Uplink ALPA - The Voice of Aviation

The New Zealand Air Line Pilots' Association Newsletter. As of April 2020 Uplink ALPA is a 6-monthly publication.

RESA: Wellington Airport attempts to ‘scare the horses’ and joins the CAA Supreme Court appeal bid

As reported by national media in late March, Wellington International Airport Limited’s (WIAL) resource consent application to build a 355m extension to its runway was put on indefinite hold while it attempts to appeal a challenge of its safety areas to the Supreme Court.

It is also understood that the Civil Aviation Authority (CAA) is seeking leave to appeal the recent Court of Appeal’s judgment which, finding in favour of NZALPA, ordered the CAA to review its decision to allow Wellington to operate the same safety area arrangements as it currently does should its extension project go ahead.

The Court of Appeal indicated the CAA placed too much weight on cost when concluding a longer safety area was not "practicable".

WIAL’s Chief Executive Steve Sanderson claimed to Fairfax/Dominion Post that a challenge to its safety areas could ultimately “force [it] to build a 300 metre extension just to keep existing services, or spell the end of jet flights from the capital.”

It was also reported that, according to Sanderson, airports around the country could face the same issue, and indicated that the cost of the project would need to be borne by airlines.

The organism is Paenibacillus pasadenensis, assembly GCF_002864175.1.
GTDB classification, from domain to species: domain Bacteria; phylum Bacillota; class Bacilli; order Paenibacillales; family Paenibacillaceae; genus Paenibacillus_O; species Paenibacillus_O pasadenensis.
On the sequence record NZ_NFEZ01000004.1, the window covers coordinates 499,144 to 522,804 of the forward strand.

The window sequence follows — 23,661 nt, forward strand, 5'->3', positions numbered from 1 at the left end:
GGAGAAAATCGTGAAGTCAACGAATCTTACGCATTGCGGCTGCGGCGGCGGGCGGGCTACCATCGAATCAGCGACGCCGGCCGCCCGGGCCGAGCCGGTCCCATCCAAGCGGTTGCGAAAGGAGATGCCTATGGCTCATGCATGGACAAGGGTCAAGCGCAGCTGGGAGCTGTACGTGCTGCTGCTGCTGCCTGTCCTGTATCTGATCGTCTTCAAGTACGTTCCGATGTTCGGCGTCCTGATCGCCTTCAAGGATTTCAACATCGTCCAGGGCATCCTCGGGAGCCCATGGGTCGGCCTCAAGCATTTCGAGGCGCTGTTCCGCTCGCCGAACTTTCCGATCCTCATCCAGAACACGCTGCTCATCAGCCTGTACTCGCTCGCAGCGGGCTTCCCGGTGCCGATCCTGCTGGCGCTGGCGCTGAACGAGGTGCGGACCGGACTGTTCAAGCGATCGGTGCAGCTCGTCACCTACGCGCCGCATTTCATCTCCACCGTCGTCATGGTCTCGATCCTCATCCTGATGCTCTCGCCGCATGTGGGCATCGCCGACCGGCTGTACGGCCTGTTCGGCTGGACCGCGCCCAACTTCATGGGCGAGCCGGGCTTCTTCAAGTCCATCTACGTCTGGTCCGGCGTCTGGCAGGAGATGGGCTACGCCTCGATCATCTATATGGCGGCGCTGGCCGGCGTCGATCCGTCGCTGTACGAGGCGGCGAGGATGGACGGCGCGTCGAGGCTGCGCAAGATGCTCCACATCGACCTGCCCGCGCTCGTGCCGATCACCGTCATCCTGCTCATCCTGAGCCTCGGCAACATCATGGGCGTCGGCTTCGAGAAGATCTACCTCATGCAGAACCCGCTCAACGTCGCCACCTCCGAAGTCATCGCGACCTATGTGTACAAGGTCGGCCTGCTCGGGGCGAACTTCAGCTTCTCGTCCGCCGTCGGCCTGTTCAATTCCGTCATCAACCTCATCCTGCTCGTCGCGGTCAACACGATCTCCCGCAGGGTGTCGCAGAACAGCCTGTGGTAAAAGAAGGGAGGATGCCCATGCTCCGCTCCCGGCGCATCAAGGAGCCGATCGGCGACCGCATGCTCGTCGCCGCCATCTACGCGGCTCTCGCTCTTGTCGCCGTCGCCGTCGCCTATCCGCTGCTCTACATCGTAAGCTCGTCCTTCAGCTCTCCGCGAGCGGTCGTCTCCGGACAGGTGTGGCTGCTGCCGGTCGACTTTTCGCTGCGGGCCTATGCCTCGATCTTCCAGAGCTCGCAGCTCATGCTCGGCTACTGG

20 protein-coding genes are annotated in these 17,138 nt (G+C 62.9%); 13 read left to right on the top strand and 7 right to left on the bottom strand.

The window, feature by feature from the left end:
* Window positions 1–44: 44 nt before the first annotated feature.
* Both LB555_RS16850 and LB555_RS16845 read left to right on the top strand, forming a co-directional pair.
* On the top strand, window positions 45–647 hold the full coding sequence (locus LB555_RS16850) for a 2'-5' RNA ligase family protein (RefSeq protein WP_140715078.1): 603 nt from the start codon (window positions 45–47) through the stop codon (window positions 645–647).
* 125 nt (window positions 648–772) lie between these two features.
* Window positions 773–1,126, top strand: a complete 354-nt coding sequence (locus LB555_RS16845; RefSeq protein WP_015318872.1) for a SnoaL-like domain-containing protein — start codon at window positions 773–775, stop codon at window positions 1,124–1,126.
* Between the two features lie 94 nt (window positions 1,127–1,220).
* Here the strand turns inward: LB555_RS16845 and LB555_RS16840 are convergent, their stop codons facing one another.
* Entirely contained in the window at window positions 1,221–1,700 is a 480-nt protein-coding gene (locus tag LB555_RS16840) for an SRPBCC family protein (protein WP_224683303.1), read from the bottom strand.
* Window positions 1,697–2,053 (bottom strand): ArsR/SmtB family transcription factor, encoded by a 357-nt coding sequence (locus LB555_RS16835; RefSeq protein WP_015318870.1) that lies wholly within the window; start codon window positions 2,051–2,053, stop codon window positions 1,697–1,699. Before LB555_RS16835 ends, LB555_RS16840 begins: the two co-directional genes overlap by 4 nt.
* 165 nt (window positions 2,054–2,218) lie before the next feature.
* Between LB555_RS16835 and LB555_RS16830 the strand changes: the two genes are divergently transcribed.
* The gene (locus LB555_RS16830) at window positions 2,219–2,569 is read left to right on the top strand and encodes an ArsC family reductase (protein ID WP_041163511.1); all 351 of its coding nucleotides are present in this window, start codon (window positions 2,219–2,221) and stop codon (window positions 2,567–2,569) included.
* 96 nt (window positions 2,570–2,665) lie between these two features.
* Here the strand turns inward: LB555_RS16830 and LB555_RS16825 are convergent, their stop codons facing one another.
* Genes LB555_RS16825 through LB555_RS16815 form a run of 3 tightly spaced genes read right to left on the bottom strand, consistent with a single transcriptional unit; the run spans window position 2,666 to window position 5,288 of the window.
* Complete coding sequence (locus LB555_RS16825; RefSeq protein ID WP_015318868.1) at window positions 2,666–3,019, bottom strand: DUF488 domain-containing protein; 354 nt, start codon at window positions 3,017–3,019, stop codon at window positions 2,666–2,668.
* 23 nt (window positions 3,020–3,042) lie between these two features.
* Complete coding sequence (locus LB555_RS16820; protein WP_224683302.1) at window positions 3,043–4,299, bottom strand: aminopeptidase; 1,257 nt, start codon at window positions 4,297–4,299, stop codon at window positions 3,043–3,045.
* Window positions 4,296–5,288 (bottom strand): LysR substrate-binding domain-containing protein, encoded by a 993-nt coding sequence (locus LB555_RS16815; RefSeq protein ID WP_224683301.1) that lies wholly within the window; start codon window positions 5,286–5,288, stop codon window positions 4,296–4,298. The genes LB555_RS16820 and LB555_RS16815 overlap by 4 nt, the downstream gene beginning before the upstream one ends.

WIAL operates with a 90m runway safety area (RESA), the absolute minimum allowed under international aviation laws and well below the 240m recommended minimum.

“When airports' operating licences are up for renewal, those with RESAs of less than 240 metres may be forced to extend or re-designate their runways up to that length," Sanderson said.

"The result is that some airports could lose the ability to serve jet traffic, operate with significant payload restrictions, or lose all services thus jeopardising their viability."

As reported in Fairfax/Dominion Post, Sanderson would not say which other airports he believed could be affected. At least one other international airport, Queenstown, operates with a 90m RESA, the same as Wellington.

After double checking with lawyers and the NZALPA Board, President Tim Robinson disputed Sanderson’s comments and their legal opinion, and said that 90m RESAs were "grandfathered" unless airports extended runways by more than 15m.

“This does seem like WIAL appears to be ‘scaring the horses’, with the intention perhaps of gaining more support from other New Zealand airports considering extension,” Robinson said.

“This is certainly not the interpretation we accept, and we will continue legal action if leave is granted for the appeal to go to the Supreme Court. It now seems NZALPA is the only premium organisation fighting not just for the safety of our members and aircrew, but also for the wider travelling public.” 

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